TIME’s powerful series, “TIME Firsts: Women Who Are Changing the World,” profiles Salk Institute President Elizabeth Blackburn, the first woman president of the institute. Blackburn won the 2009 Nobel Prize in Physiology or Medicine for discovering the molecular nature of telomeres, the ends of chromosomes that serve as protective caps essential for preserving genetic information, and for co-discovering telomerase, an enzyme that maintains telomere ends. Both telomeres and telomerase are thought to play central roles in aging and diseases such as cancer, and her work helped launch entire new fields of research in these areas. Blackburn has been president of the Salk Institute since January 2016.
- About us
- Projects and partners
- Funding model
- Research grantsThe majority of the programs and projects supported by the NOMIS Foundation are based on research grants provided to support research projects or teams led by respected scientists, scholars and other ground-breaking investigators. These grants are intended to provide a “spark” by helping to initiate or provide bridge-funding for high-risk/high-reward foundational research in areas of great relevance and importance. NOMIS research grants are primarily designed as one-time grants and are not intended to provide long-term or on-going funding. NOMIS places great emphasis on the relevance and excellence of the research programs it supports, but the Foundation places equal importance on the collaborative spirit and willingness of the scientists and scholars involved to share their thoughts, ideas and insights and to engage with the broader NOMIS community of researchers. Candidates for NOMIS Research Grants are nominated by the Foundation’s own nominators.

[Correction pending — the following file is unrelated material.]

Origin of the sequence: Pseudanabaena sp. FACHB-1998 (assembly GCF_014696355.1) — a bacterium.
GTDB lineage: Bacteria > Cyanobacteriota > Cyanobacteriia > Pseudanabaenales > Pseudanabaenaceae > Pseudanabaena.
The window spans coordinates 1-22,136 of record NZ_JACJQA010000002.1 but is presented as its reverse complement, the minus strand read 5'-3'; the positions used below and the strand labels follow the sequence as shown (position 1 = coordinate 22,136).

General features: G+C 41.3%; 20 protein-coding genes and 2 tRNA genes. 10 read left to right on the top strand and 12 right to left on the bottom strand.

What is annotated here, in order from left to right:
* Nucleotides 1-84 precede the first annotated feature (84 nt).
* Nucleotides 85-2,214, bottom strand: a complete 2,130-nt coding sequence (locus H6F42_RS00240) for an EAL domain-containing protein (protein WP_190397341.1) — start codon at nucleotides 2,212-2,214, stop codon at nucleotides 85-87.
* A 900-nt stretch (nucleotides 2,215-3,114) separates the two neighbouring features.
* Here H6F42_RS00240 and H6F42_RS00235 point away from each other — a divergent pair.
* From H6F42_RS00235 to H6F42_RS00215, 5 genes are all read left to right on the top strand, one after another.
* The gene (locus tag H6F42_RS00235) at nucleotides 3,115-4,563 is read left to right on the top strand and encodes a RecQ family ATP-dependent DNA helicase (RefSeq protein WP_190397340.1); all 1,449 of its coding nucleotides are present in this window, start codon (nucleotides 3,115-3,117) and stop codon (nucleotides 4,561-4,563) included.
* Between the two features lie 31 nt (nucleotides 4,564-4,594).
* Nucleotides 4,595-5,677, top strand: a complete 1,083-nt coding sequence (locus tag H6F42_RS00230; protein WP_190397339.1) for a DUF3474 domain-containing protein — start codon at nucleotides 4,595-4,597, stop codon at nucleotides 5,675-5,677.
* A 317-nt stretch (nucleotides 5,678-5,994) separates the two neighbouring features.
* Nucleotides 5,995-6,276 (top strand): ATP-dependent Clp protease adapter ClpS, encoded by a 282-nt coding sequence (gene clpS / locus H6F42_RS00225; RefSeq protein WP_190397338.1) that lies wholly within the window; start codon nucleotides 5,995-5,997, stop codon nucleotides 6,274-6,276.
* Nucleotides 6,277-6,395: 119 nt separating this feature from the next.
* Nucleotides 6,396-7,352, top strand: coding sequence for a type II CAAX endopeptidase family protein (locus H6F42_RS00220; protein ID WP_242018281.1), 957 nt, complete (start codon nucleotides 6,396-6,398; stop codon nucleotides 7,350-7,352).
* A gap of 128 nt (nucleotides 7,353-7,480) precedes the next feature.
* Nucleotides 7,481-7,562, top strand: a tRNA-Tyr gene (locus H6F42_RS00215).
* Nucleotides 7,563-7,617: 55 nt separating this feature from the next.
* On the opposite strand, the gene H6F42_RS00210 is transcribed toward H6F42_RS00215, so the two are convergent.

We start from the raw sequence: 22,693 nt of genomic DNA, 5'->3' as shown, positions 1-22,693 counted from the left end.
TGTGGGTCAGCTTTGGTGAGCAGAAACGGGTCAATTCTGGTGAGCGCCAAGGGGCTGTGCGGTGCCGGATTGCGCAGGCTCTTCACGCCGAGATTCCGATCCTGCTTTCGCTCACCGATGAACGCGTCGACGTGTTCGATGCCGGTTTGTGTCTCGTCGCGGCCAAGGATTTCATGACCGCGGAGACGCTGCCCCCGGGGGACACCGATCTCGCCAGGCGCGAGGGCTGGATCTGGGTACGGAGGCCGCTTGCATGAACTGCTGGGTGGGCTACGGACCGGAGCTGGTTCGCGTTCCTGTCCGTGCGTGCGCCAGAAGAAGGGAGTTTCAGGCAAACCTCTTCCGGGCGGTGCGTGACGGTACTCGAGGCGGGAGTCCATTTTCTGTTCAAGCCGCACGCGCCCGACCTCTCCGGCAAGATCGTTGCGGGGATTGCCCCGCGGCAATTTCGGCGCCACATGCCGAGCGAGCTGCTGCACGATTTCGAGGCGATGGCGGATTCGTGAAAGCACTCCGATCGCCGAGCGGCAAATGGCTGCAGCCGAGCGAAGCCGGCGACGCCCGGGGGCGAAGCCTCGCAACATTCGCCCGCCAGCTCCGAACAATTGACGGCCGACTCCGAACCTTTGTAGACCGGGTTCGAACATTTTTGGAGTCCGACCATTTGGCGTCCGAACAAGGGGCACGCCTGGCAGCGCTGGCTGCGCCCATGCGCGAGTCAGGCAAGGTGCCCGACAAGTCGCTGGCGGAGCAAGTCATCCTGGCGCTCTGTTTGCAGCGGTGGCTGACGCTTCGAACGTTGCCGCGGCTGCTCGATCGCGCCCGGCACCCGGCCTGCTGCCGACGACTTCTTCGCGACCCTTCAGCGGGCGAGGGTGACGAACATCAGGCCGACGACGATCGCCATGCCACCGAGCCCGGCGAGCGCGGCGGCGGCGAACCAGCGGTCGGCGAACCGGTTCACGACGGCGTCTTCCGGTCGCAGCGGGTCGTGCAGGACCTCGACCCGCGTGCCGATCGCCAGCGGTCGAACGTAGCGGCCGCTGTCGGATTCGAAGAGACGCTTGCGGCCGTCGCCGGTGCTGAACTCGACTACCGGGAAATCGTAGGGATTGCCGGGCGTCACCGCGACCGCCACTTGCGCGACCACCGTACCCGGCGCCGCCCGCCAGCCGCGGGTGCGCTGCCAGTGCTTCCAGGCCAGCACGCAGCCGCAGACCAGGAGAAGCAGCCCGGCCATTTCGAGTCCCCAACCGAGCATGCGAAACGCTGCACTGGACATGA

- AwardsThe objective of this award program, established in 2015 as part of the NOMIS Foundation’s goal of “creating a spark in science”, is to identify and support distinguished and exceptional senior scientists, researchers and scholars working at respected research institutions in the fields of biological and medical science, economics, the social sciences and humanities. Special preference will be given to scientists and scholars who are interested in exploring new approaches and collaborations. The Foundation will encourage such collaborations by organizing special symposia and seminars, by supporting joint publications and by acting as a platform where its distinguished scientists can share knowledge, ideas and inspiration. The Foundation may also, at its discretion, award younger up-and-coming scientists and researchers who show exceptional originality and promise in their work and who have taken especially novel approaches to difficult challenges. NOMIS Distinguished Scientists & Scholars are proposed exclusively by nominators in or associated with the Foundation. All nominees are selected through a carefully defined evaluation and selection process, and final choices and decisions are made by the Board of Directors. The Foundation does not accept applications or unsolicited nominations.
- PartnershipsThe NOMIS Foundation has created, and continues to create, long-term partnerships with established research institutions, by endowing research positions, supplying facilities or equipment, jointly hosting conferences and publications or by otherwise providing crucial institutional support in pursuit of goals which are compatible with NOMIS’ vision and values. Good examples of such an institutional partnership are: the NOMIS Chair and Laboratory at the SALK Institute in La Jolla, California, and the Foundation’s partnership with the Banner Alzheimer’s Institute in Scottsdale, Arizona. As with the Foundation’s research grants to individual scientists or to research projects and their teams, NOMIS requires that all discoveries, new knowledge or ideas generated as a direct or indirect consequence of its support be made accessible to the public and wider scientific community. It is the Foundation’s firm belief, and one of its core principles, that communicating, sharing and collaborating should be among the most important new priorities in science – for the greater good of all.
- Q & A